Can Extra-Virgin Olive Oil Improve Impaired Brain Function? Yes Says a New Study

The loss of memory begins as mild cognitive impairment (MCI) and can lead to early Alzheimer's Disease (AD) and causes great fear and disability in many people. Strategies to halt and even reverse these developments are needed. Food based support of brain function has been shown with the MIND diet. 

BACKGROUND

Both MCI and early AD are characterized by blood-brain barrier (BBB) breakdown leading to abnormal BBB permeability ahead of brain atrophy or dementia.

Previous findings in AD mouse models have reported the beneficial effect of extra-virgin olive oil (EVOO) against AD, which improved BBB and memory functions and reduced brain amyloid-β (Aβ) and related pathology.

Are the same findings true in humans with MCI and early AD?

STUDY

The effect of daily consumption of EVOO for 6 months in MCI subjects on BBB permeability (assessed by contrast-enhanced MRI), and brain function (assessed using functional-MRI) as the primary outcomes was assessed. Cognitive function and AD blood biomarkers were also assessed as the secondary outcomes.

Twenty-six participants with MCI were randomized with 25 participants completed the study. The amount of olive oil was 30 ml (one ounce) a day.

EVOO significantly improved clinical dementia rating (CDR) and behavioral scores. EVOO also reduced BBB permeability and enhanced functional connectivity. Moreover, EVOO significantly reduced blood Aβ42/Aβ40 and p-tau/t-tau ratios, suggesting that both altered the processing and clearance of Aβ.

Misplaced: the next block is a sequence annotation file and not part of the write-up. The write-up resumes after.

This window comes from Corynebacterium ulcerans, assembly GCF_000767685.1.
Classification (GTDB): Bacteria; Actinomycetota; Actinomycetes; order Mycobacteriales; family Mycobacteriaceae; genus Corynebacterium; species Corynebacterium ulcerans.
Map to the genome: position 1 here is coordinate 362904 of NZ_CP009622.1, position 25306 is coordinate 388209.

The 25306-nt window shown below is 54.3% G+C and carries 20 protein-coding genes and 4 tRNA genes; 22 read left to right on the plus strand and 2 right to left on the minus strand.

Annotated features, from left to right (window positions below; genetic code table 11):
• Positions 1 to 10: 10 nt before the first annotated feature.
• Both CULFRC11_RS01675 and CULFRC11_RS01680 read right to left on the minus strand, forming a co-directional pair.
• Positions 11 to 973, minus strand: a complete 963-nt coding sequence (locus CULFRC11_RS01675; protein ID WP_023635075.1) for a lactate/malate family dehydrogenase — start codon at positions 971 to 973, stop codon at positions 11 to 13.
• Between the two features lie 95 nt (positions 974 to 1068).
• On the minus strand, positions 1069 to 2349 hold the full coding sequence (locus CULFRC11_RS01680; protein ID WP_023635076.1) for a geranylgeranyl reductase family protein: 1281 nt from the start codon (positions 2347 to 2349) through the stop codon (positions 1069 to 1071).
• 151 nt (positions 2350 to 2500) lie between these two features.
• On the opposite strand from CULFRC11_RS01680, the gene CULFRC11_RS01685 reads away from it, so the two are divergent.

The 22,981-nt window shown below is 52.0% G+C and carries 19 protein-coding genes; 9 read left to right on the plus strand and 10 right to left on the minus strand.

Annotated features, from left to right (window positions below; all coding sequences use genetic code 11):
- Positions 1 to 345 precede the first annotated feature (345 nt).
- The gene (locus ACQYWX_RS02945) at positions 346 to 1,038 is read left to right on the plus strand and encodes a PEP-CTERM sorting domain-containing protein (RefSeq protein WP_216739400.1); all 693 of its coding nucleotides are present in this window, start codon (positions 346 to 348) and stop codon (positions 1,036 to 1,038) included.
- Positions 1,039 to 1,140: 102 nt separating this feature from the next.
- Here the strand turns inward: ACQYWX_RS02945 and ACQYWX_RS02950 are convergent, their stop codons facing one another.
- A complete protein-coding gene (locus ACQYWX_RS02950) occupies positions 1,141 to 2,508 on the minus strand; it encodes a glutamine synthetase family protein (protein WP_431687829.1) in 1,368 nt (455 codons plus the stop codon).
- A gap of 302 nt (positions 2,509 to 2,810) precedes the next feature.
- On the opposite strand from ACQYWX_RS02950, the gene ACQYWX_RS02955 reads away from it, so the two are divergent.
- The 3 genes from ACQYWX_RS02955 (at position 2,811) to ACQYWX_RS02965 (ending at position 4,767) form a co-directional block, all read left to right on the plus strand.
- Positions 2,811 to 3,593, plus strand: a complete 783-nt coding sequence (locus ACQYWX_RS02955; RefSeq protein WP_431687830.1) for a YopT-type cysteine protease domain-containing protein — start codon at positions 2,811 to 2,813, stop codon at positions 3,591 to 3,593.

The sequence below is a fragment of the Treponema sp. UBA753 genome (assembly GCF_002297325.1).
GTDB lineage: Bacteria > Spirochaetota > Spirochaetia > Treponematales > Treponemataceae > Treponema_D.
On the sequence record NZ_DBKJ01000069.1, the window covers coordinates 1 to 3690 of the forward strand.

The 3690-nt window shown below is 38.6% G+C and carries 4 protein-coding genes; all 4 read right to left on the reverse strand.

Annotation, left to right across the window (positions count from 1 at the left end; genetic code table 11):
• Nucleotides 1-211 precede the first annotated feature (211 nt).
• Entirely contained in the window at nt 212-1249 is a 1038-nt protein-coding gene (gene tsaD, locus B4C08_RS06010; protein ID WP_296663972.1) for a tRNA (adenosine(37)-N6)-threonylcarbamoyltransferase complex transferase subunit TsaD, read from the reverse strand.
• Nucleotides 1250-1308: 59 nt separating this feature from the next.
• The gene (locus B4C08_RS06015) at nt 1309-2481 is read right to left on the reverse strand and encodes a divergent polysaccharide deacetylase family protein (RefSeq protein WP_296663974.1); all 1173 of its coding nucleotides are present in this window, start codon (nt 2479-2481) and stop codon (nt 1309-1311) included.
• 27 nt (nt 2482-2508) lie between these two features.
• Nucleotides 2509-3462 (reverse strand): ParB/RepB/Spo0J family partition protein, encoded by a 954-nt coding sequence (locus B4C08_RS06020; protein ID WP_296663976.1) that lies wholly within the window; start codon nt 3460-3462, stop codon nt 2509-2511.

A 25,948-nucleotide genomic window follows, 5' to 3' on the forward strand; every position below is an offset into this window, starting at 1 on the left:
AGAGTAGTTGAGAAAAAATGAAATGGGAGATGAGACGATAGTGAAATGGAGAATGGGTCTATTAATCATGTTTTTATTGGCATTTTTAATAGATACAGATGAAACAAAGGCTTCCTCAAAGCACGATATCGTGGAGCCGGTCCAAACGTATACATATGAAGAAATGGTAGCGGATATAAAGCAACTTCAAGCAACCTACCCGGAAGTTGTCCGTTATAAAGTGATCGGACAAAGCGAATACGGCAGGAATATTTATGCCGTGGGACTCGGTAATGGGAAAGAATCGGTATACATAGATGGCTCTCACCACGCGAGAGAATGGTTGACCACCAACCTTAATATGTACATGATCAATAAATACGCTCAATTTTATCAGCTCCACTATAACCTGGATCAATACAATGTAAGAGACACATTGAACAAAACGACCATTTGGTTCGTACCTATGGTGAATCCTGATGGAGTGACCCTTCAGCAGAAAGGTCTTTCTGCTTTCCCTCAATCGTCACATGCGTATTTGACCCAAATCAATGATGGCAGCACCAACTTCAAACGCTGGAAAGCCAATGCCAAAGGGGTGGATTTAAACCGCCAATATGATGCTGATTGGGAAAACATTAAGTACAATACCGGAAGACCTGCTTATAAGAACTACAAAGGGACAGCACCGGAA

CONCLUSION

EVOO improved a dementia rating and behavioral scores as well as enhancing brain connectivity and reduced BBB permeability, suggesting EVOO biophenols contributed to such an effect.

This proof-of-concept study justifies further clinical trials to assess olive oil's protective effects against AD and its potential role in preventing MCI conversion to AD and related dementias.

This small study follows several very large reports of the health advantages of EVOO in patients with coronary artery disease previously discussed here

 

Author
Dr. Joel Kahn

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